The Balancing Act: ‘Brutal Realities Have Impacted My Behaviour’
Every other week, Sonali Gupta draws on more than 10 years of experience as a clinical psychologist to answer readers’ questions about parenting, family dynamics, relationships, mental health, and more.
An Emotional Rollercoaster: I’m very emotional. I cry and hurt easily and do not try to hide my feelings. After the death of my Dad, I have been taking more family responsibilities. And then my girlfriend decided to move on, which was as tough to face as the reality of my father’s death. It has been a tough time with a lot of challenges. I sometimes feel I’ve been successful in handling these challenges, and sometimes feel I have not. Facing these brutal realities has impacted my behaviour, and I sometimes lose my cool, get highly angry, have mood swings, and try to hurt myself. Sometimes, I let the anger go by breaking a mug or throwing a pillow or other object. But I have difficulty pulling out of these negative thoughts and behaviours once I’ve started. Despite this, I always see the value for life. I think the biggest problem is losing my cool and getting super angry. Can you help me?
Sonali: Life has been quite an emotional rollercoaster for you. You have had to deal with the loss of two intimate relationships, and I wonder if you have been able to grieve. I do see your strong and resilient side as you have taken charge after your father’s passing. This, followed by your girlfriend’s decision to leave, would have been quite shattering for you. It would have left you feeling emotionally more vulnerable.
Both bereavement and the end of an intimate relationship can trigger feelings of loneliness, anger, frustration, helplessness, insecurity and anxiety. My fear is that sometimes, when people choose to intellectualise their problems as a coping mechanism, it still leaves them with emotional wounds. Our past baggage of emotional concerns, if not resolved, can often overwhelm us. Any emotion that is not dealt with or acknowledged can take dangerous forms and often shows up in sudden unexpected outbursts. In some cases, it turns into anger or frustration directed inwardly. You do have high cognitive insight and I wonder if this hypothesis of intellectualization holds true for you. Your resilient side has helped you see hope and respect life. Having said that, learning to develop healthy coping mechanisms to deal with pent-up feelings will strengthen your inner self. It will provide you with effective outlets for your anxiety and anger and help avoid unhealthy outlets, like hurting oneself. You must seek immediate help from a psychologist to resolve this.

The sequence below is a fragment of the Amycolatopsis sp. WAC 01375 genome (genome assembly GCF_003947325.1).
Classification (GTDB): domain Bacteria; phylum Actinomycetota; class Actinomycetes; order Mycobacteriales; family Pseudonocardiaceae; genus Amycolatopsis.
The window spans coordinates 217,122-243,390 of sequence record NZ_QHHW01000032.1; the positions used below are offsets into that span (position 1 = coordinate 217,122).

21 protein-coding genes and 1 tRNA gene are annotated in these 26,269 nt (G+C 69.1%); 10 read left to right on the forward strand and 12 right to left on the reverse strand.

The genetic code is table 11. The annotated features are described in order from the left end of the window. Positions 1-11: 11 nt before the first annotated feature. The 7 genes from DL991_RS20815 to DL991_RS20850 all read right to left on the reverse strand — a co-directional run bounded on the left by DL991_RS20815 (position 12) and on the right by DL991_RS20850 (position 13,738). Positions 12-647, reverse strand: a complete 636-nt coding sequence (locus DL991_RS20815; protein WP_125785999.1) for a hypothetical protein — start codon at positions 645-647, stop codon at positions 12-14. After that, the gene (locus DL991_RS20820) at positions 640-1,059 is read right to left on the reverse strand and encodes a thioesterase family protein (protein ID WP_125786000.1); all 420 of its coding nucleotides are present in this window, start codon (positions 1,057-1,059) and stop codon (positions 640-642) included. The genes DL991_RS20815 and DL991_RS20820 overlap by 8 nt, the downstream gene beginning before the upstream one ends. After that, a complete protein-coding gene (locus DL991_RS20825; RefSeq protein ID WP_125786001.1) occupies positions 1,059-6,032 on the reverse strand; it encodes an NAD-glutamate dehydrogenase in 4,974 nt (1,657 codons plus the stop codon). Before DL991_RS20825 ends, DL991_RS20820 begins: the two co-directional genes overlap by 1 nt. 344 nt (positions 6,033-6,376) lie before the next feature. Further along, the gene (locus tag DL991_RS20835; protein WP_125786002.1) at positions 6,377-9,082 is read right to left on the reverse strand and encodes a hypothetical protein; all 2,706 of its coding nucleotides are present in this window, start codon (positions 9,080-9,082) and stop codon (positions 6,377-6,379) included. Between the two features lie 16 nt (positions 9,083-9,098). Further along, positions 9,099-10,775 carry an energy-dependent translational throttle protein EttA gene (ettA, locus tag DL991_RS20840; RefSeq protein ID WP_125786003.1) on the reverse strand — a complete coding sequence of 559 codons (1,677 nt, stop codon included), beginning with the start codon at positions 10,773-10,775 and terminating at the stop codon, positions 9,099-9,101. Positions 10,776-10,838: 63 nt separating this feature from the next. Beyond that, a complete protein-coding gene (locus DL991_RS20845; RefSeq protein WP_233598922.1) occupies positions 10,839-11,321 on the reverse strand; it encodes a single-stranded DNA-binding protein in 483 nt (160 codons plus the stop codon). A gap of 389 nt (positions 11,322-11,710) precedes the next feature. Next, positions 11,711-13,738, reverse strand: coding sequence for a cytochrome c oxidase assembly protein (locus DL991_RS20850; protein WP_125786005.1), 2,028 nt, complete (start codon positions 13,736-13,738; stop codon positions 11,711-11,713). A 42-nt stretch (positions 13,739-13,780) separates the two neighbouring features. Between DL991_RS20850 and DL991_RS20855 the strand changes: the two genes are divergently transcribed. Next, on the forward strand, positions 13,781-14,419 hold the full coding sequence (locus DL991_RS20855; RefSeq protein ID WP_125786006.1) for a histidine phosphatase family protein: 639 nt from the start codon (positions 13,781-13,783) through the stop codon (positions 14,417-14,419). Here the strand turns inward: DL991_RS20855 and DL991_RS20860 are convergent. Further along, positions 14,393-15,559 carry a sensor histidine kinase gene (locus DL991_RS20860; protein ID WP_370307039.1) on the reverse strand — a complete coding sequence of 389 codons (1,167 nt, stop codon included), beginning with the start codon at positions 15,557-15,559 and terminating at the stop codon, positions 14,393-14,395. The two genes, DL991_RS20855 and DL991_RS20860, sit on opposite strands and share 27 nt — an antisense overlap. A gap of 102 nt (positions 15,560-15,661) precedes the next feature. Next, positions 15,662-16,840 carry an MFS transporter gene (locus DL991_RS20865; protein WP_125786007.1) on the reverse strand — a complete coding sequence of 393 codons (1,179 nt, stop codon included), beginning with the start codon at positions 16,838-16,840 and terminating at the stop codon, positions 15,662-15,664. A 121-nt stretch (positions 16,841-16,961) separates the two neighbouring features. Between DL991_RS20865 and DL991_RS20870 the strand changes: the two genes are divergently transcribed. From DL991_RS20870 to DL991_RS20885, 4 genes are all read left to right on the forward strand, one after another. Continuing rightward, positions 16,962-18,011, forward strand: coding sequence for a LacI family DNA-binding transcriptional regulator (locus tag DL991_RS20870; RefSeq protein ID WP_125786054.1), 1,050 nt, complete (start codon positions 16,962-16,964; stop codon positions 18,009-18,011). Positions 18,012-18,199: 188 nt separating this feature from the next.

Grief can generally lower our ability to deal with stress and thus leaves us very exhausted. Traumatic events can lead to a state of physical and emotional exhaustion termed as burnout. I would suggest that you work with a psychologist who can help you get closure over some past issues, strengthen your core self and teach you ways to effectively dispute some irrational thought processes or behaviours. Learning to be compassionate with your own self and acknowledging that you need to invest in self-care to heal will make the process of seeking help easier.
Long-Lost Dad: I have a 4-year-old son. I and my wife were separated for over 3 years. Now we’re together again, but he barely remembers me. How can I strengthen my bonds with my son?
Sonali: I can understand how emotionally painful and difficult it is for you to realise that your child has very little memory of you. The good news is that your child is only four years old, so it’s not too late for you to strengthen your bond with your son. Psychological research shows that communicating an attitude of physically availability, listening, and providing a sense of warmth goes a long way in developing attachment. I’ve written before on parent-child bonding, and this article can help you with some tips.
I suggest you start by developing some rituals, such as planning a father-son day out every weekend or playing a sport or a game with him. Physical warmth in the form of hugs, time spent listening to your son, and creating an environment where he feels safe will all add to the relationship. Looking at old photographs together from your wedding album, talking about anecdotes from your wife’s pregnancy and when your son was born can also help to aid the conversation.
I’m a little concerned about how last three years have influenced you and your wife. You’ve offered very little information about what led to the separation, but I hope both of you have been able to work on your personal concerns; otherwise, you must seek marital counselling. Sometimes our guilt, anger or other, unresolved feelings can complicate relationships. Nothing helps children develop a sense of security and trust as much as a stable relationship. Our anxieties can often rub off on children, so it’s important that you and your wife work on this together. If your son realises his mother can trust you, it will help him to develop trust in you, too. Patience and positive engagement with your child is the key.
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